Monday, June 30, 2014

For me, instead dow chemical encapsulation of a class ability to hide internal dow chemical data an

The other day I conducted a discussion with a colleague regarding object-orientation and which one is the most important aspect of the object-oriented concept. Without detracting from inheritance and polymorphism as I stated quite clearly dow chemical that the encapsulation is at the top of the list. I'll try to explain why.
A general view is that the encapsulation, and the closely related "information hiding", basically is about doing all the fields in a class to private and then create getters and setters for these fields. Finito, done, Perfectum, the class is encapsulated by all the rules. I would argue that nothing could be more wrong. This behavior probably dow chemical lies behind most of the bugs because the items are defective dow chemical condition and also makes the system more difficult to maintain and modify. That then our development environments offer the ability to routinely generate getters and setters dow chemical based class field should verging on reported as a bug. What that functionality does is encourage destructive behavior, as if the car dealer would bid on drinks during that test drove a car. For some occasional fellow passengers would surely dow chemical be seen as a nice service but for the masses most work as an attempt to attract a fraudulent act. Criminal Provocation is notoriously forbidden for the Swedish police, but it is unquestionably permissible dow chemical in Eclipse and IntelliJ.
For me, instead dow chemical encapsulation of a class ability to hide internal dow chemical data and implementation details, about to separate API from implementation. How independent is an object, reducing the object's dependencies to other objects. Part of achieving this is to always make sure that an item is ready to use as soon as it is created and then offer the least possible opportunity to change the object's state. Often, however, shows code below:
The developer behind Accountability done here is to leak implementation details and the fact that the onus back to the object is created correctly from itself to the person using the class. This despite the fact that it most likely dow chemical is the one who developed the class who should know what is required for the item to be ready for use. Is there some additional setters on Account, it's basically impossible for a developer to know that, for example, Owner is mandatory. He misses putting Owner so will result if he is lucky in a "nullpointer exception". Does he have bad luck bug slips through and six months later he gets a bug in the lap of some accounts have no owner.
Simpler, sleeker, and definitely much safer. From this perspective, it is unfortunate that Java implicitly creates a "no arguments" constructor automatically if the developer does not write a constructor yourself. It would be better to konstruktorlösa classes gave compilation errors, and that in the rare cases where it is actually warranted a constructor without arguments would have to write it yourself. It would otherwise force the developer to think about the implementation, at least until he could discover the "Generate constructor" function.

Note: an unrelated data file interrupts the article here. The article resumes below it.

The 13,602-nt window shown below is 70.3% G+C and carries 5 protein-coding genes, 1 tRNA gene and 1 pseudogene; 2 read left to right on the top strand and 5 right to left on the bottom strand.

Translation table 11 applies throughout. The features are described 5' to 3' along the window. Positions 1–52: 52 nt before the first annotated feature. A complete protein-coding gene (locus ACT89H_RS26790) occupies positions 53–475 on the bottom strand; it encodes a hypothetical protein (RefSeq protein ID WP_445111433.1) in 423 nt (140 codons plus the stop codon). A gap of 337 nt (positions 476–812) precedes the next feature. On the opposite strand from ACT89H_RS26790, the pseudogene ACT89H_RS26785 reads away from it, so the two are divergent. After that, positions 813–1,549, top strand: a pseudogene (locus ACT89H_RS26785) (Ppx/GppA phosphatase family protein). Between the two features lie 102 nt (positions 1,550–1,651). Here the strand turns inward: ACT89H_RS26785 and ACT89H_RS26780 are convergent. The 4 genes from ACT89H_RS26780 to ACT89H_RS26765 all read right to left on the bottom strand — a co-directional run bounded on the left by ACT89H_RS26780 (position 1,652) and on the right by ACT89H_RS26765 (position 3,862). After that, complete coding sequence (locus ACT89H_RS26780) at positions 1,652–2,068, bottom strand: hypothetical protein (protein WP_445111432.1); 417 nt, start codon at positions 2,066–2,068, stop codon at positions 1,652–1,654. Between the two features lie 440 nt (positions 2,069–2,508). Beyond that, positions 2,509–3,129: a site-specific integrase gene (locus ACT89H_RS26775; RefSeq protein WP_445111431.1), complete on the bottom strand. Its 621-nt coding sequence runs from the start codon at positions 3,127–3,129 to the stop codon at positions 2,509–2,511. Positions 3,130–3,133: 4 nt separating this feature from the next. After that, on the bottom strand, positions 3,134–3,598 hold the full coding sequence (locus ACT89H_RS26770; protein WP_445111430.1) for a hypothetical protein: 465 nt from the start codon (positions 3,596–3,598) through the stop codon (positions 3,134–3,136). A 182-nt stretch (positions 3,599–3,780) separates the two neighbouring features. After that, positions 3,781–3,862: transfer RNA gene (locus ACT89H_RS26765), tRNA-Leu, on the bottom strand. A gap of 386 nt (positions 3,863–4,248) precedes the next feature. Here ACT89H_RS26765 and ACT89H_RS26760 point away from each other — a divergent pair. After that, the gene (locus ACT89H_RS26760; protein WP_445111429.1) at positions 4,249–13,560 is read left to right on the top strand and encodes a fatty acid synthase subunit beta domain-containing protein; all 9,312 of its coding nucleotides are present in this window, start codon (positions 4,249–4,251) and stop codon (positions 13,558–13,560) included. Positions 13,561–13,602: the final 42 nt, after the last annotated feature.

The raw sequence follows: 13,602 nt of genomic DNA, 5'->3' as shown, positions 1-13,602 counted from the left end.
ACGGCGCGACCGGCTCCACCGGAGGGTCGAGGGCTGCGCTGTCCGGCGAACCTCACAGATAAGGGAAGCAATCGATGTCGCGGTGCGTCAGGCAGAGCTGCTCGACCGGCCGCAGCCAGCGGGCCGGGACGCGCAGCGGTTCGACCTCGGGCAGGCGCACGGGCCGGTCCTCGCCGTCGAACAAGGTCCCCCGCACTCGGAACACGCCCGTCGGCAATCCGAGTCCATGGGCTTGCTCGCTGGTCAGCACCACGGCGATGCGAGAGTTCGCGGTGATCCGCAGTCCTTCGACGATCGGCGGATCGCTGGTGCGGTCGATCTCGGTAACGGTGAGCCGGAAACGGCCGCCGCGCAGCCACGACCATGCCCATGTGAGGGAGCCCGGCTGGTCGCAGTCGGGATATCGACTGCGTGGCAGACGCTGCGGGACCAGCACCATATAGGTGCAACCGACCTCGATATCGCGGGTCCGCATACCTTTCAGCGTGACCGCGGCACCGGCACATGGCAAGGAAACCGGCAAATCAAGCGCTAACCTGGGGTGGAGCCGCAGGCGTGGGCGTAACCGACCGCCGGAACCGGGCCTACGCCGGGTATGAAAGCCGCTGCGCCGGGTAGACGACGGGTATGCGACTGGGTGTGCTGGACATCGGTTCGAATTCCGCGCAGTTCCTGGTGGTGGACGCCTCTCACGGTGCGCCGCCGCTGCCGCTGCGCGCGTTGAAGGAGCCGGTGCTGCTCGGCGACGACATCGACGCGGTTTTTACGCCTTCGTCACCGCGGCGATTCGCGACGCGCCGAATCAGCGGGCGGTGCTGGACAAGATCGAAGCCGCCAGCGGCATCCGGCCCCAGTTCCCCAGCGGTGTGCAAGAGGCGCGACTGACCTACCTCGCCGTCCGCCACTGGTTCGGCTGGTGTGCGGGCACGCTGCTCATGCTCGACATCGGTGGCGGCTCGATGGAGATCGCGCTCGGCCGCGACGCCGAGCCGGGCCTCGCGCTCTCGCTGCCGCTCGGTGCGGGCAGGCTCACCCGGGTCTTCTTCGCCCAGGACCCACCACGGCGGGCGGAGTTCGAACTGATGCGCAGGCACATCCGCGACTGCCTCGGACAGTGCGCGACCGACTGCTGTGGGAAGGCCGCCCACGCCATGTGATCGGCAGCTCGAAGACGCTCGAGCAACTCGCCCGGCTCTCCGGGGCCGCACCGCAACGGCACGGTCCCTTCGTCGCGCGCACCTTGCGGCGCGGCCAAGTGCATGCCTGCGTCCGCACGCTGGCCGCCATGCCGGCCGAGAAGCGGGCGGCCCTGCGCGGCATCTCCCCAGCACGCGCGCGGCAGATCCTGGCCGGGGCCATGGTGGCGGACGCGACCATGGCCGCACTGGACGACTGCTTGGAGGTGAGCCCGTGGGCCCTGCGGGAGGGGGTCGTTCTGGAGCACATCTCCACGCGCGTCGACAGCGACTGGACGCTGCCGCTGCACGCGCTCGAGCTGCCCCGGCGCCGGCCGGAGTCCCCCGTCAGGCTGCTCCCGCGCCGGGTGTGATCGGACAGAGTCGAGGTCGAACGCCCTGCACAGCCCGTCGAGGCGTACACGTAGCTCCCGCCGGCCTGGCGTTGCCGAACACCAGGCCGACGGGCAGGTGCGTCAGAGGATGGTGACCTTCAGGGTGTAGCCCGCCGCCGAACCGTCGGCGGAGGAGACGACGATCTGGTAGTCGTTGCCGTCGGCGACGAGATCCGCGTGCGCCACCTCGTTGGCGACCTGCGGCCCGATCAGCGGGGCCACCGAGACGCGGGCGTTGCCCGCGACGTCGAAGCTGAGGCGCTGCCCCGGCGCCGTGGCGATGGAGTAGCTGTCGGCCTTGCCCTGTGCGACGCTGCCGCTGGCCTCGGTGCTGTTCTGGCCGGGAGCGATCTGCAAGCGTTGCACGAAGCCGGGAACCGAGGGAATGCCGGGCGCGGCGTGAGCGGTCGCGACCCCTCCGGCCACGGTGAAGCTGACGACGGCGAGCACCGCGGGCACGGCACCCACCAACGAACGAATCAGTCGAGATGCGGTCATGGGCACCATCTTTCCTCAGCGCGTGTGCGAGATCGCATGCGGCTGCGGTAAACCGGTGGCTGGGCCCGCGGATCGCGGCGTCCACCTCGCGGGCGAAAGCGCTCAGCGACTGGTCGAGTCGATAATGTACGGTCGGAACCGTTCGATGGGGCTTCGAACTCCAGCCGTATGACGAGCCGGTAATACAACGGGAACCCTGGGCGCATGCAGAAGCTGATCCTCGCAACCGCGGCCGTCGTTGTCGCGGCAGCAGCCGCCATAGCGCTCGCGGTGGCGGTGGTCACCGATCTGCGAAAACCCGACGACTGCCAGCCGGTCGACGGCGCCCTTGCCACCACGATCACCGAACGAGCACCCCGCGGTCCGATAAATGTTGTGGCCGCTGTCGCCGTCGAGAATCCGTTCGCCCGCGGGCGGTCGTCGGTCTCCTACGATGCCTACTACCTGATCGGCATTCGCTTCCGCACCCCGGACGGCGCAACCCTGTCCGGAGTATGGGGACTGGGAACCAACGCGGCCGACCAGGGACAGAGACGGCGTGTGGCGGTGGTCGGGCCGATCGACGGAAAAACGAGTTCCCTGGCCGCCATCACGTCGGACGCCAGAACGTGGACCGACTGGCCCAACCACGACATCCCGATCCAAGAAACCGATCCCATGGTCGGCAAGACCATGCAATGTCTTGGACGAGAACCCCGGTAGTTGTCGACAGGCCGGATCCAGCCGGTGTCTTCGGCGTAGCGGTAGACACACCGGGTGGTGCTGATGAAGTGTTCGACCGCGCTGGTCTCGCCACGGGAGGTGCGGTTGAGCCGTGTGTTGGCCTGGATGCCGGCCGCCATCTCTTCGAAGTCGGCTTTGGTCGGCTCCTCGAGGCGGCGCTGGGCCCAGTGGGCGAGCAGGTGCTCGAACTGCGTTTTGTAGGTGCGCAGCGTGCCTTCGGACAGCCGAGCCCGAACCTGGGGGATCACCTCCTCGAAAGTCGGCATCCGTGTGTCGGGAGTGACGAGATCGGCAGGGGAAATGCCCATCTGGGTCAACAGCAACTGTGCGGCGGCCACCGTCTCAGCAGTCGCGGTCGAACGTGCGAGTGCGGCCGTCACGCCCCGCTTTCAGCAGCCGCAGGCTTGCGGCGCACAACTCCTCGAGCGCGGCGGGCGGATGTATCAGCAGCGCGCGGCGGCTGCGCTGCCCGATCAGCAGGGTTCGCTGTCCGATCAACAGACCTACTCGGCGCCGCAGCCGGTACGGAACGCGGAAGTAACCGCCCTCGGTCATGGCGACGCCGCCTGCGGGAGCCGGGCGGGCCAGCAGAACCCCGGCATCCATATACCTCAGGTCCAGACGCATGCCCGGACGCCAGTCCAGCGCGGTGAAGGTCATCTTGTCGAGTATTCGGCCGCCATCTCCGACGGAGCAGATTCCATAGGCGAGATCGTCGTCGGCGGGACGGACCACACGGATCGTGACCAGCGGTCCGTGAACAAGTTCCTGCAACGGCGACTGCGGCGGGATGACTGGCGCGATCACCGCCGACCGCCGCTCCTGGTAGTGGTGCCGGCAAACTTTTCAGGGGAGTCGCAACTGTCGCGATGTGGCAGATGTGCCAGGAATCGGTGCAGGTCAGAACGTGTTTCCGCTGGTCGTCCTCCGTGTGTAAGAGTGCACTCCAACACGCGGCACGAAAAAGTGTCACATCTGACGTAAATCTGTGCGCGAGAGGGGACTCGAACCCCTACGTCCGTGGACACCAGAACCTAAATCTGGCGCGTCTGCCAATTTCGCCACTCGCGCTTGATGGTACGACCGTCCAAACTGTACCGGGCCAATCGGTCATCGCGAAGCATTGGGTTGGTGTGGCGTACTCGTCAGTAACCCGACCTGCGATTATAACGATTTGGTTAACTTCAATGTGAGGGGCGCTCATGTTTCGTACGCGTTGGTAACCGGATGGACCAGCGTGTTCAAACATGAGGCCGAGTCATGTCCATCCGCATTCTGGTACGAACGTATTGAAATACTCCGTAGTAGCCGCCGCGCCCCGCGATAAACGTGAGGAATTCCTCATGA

Another problem with both getters dow chemical which setters are revealing that the class implementation details. To return to the example of "saving account". So this could very well be supposed that the interest rate is calculated:
There is, unfortunately opportunity to take part in the implementation of savingsAccounts and when someone suddenly remembers that it was not wise to store literate as an integer and want to change this so it will certainly require dow chemical changes in several places in the system. Is that in addition to the case of a public API that customers use so the solution is likely to create another getRate () method and then live with a deprekerad getRate () method dow chemical for the rest of the program's lifetime. The example above is unfortunately a fairly common approach where the developer dow chemical chooses to ask the object for information and then himself litigate it properly. A more workable solution is to ask the object that sits on the information to even make the calculation: dow chemical
Something dow chemical else that can be used to circumvent encapsulation is inherited. It's a cinch to inherit a class and then override a method so that it does things that the class was not at all designed for. A change in the superclass can also result in errors in the subclass without subclass changed at all. Therefore, dow chemical I think you should generally ensure that you can not inherit from classes. Are there good reasons for that class, after all, should be able to be overridden so it has been that developers have a responsibility to design their class so that the enclosure is compromised as little as possible.
The absolute dow chemical dream object is created by the constructor and where it is then not possible to influence the state of the object at all. These items will, so l

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